Nottingham council has announced that Castle Boulevard is to be the location of the city’s first cycle superhighway. The east-west route is just one part of the work resulting from £6.1m of Cycle City Ambition funding.
A £1m two-lane corridor separating cyclists from traffic is planned as well as a number of new cycle routes in the city centre designed to keep cyclists off busy main roads.
John Bann, cycling and road space transformation manager at Nottingham City Council, told the Nottingham Post: "You've heard of the London cycle superhighways and I think we are taking that as a guide. We want express cycle routes for commuters to get into the city centre from four points of the compass."
The Castle Boulevard stretch will form part of the east-west route which will run from the university, through the city and onto Daleside Road. A separate north-south route is also planned running from Bulwell to Clifton via the City Hospital and city centre.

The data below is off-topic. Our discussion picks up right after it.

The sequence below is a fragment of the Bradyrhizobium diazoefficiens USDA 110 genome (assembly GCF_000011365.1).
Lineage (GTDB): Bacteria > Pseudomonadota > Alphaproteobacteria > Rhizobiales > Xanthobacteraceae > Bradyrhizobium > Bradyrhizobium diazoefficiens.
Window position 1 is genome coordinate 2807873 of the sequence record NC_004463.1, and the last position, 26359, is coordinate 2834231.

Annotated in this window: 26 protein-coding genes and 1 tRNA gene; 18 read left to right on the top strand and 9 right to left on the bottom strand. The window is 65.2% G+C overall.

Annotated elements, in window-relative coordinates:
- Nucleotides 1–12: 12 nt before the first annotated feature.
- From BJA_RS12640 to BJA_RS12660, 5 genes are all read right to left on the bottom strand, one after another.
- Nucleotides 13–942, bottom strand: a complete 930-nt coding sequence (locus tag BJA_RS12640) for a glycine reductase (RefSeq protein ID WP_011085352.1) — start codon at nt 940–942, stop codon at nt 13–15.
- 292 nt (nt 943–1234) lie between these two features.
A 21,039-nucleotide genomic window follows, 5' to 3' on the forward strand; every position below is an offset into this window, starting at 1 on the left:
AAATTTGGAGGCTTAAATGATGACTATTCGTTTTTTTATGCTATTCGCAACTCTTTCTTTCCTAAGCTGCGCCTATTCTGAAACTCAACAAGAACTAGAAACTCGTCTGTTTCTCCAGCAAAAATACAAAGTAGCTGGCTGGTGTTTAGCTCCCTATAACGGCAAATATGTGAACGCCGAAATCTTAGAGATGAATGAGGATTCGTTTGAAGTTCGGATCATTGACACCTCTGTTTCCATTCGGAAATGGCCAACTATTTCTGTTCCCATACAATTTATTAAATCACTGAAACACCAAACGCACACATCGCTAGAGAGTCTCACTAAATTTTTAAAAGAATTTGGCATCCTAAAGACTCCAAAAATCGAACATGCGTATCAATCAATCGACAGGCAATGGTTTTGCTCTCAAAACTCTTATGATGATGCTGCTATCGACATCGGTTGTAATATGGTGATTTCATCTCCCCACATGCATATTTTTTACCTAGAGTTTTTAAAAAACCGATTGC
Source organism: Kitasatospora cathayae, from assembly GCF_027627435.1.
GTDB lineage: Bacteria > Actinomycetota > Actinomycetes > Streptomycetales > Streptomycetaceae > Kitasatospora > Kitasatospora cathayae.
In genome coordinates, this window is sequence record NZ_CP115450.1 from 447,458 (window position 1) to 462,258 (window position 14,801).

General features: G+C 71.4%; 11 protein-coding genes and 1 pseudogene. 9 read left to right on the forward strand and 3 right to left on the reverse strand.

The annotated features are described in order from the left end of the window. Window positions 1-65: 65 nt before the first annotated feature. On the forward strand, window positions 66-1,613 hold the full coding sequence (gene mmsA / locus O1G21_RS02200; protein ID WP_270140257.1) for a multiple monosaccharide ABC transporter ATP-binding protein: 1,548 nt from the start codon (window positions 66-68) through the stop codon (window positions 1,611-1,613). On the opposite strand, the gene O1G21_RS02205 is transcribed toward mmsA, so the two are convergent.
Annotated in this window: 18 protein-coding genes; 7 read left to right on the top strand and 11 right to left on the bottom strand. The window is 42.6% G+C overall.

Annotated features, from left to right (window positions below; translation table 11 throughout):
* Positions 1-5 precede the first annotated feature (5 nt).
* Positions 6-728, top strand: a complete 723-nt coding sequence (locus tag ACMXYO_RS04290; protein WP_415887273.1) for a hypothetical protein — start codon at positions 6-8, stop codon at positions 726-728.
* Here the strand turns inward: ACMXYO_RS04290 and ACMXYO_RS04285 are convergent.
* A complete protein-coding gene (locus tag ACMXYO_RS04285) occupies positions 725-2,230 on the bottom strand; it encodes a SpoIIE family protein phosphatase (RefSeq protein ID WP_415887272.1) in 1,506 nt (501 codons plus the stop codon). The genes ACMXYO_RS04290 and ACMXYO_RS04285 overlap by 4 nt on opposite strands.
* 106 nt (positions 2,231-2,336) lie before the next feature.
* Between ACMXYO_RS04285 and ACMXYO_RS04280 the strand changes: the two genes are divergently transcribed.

Hugh McClintock, from pressure group Pedals, was cautiously optimistic about the plans. "A lot of shared paths were developed 20-25 years ago and aren't fit for purpose. We'll wait for the detail, but in principle these corridors are something we are keen on and will be great for Nottingham's cyclists."
Money will also be put towards expansion of the CityCard bike hire scheme. CityCard was at one point under threat after it was found that fewer than one bicycle a day had been hired in the six months since it was first launched.
While 2011 census data revealed that 3.39 per cent of people living in Nottingham used a bike as their main way to commute to work – well above the national average – that represented an 8 per cent drop on a decade earlier, with Nottingham the only major city in England to experience a decline over the period.
However, Jane Urquhart, the city council's portfolio holder for planning and transportation, said that great strides had been made since then.
"I'm a keen cyclist along with other key people at the council, including the leader and chief executive, so we're passionate about investing in cycling. We've seen cycling in Nottingham increase by 33 per cent over the past four years and this further investment in improvements will encourage even more people to get on their bikes."